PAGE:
BOOKS & REVIEWS
Reflecting on the Future
No discourse on the future of South Asia in the global context is complete if it fails to explore the impact of its political cataclysm, nuclear competence and human development prospects. South Asia 2060: Envisioning Regional Futures uses these ingredients to produce a cogent analysis of the long-term goals of a region plagued by conflict and disparity. Edited by Adil Najam and Moeed Yusuf, the book is a compilation of 47 sets of expert opinion that examine future possibilities and shortcomings for regional cooperation in South Asia.
It has been frequently noted that essays that attempt to investigate future trends tend to offer fixed ideas based on guesswork. However, the content in this book use facts and data to provide a series of scenarios that lay the groundwork for further analysis. The book adds a new dimension to the ongoing debate on global politics. At a time when South Asia is globally both strategic and volatile, security implications for the entire world are vested in analytical narratives on the future of the region.
The book does not focus on creating a purely academic framework for understanding the future of South Asia. Instead, various practitioners, public intellectuals and policymakers contribute their insights into issues such as regionalism, development and human well-being. Through a diverse range of opinions, the essays present practical and enlightening perspectives.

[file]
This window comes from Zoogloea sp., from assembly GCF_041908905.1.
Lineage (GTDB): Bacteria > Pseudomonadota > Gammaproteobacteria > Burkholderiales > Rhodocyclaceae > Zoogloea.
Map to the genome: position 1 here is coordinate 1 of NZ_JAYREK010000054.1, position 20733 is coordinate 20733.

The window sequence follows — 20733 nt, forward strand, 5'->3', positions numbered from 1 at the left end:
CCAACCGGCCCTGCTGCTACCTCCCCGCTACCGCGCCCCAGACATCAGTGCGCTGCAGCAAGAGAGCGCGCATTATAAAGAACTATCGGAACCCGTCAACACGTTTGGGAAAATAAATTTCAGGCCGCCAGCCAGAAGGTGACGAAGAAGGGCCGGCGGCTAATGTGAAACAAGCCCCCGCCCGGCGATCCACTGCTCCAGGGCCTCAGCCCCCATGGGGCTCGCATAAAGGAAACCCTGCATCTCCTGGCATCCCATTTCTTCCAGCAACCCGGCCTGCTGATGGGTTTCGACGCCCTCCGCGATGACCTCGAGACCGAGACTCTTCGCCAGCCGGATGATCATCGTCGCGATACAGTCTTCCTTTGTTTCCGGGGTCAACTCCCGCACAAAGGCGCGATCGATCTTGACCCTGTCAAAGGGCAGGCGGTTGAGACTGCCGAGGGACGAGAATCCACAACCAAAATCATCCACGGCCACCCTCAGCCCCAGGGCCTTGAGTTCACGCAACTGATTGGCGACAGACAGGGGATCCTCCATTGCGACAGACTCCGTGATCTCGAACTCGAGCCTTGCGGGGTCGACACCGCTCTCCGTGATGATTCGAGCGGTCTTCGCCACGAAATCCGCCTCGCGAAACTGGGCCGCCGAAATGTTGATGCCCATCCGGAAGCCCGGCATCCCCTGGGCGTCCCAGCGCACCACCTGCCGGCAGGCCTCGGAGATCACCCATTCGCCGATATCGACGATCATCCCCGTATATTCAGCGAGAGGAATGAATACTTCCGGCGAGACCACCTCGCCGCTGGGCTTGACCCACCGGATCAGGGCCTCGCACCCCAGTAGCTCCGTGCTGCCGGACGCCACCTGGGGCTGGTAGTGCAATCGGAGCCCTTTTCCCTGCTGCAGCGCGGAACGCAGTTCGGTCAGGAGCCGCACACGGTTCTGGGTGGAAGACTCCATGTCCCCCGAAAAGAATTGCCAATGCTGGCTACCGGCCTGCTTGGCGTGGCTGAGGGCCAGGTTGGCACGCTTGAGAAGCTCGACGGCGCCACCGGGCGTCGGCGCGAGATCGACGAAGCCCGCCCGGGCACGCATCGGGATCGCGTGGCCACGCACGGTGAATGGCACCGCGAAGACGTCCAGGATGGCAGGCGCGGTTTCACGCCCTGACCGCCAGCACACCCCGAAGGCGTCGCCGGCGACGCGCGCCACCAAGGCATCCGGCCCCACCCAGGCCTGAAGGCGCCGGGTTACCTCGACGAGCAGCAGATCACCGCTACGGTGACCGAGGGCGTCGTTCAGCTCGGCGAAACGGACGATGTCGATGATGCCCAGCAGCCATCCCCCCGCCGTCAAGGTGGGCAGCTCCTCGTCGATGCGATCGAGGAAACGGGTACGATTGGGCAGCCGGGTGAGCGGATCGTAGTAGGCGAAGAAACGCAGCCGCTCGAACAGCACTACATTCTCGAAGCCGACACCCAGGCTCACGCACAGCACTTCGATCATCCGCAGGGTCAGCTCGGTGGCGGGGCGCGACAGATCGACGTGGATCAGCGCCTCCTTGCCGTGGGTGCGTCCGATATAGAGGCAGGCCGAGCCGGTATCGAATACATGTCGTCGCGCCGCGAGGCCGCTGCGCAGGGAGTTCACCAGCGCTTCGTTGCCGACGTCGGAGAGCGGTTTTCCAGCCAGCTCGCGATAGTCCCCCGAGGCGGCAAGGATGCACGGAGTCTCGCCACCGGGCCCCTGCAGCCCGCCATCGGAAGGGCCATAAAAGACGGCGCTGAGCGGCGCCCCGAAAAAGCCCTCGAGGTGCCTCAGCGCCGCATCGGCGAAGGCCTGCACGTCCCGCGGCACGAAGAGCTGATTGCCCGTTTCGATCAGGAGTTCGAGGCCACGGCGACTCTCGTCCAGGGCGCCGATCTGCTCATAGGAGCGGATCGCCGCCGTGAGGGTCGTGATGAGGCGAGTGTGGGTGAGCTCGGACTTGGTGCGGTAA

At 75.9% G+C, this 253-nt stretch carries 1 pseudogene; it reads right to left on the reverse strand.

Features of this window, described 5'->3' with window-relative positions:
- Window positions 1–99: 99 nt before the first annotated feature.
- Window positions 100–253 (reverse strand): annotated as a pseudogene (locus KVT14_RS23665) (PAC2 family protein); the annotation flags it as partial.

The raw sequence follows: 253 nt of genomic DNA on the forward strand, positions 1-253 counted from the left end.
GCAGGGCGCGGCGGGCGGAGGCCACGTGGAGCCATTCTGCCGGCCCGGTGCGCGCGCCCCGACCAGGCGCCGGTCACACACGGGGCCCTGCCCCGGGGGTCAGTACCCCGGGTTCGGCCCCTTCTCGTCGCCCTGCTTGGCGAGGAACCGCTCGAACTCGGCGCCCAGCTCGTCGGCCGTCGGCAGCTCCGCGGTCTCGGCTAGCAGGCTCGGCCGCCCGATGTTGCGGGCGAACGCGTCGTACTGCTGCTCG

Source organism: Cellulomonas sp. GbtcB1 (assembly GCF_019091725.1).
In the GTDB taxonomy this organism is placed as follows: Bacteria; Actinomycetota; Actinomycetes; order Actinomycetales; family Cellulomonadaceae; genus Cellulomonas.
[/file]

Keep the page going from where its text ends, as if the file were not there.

The contributors tackle the complex debates surrounding regionalism to forecast the regional future of South Asia. However, as Najam and Yusuf point out in their own chapter, they provide an ‘optimistic verdict’ on the future of South Asia as a region. By using this as a starting point to analyse regionalism in the South Asian context, the contributors provide a rather biased view. Although this does not significantly affect the main objective of the book, it does weaken its ability to offer a powerful indictment on South Asia. Had the subtle nuances of this debate been examined in more detail, a holistic analysis could have been produced.
Despite this weakness, the editors and contributors of South Asia 2060 are to be commended for highlighting topical concerns and their impacts in an informative manner. According to the editors, regions are ‘artificial constructs’. Through a detailed scrutiny of the scope for regionalism in South Asia, the contributors provide innovative solutions to convert these artificial constructs into a permanent, political space. For instance, in his thought-provoking piece, Manan Ahmed Asif, Assistant Professor of History at Columbia University, writes that community-building in South Asia can be development through Bollywood. The approach is a ‘rarely discussed facet’ and delineates the importance of culture as a vehicle for creating a successful regional future for South Asia.
A sound regional future for South Asia will require effective state relations. The scope for democracy, and the importance of religion in the overall infrastructure of the state, will serve as useful tools for conflict resolution in the future.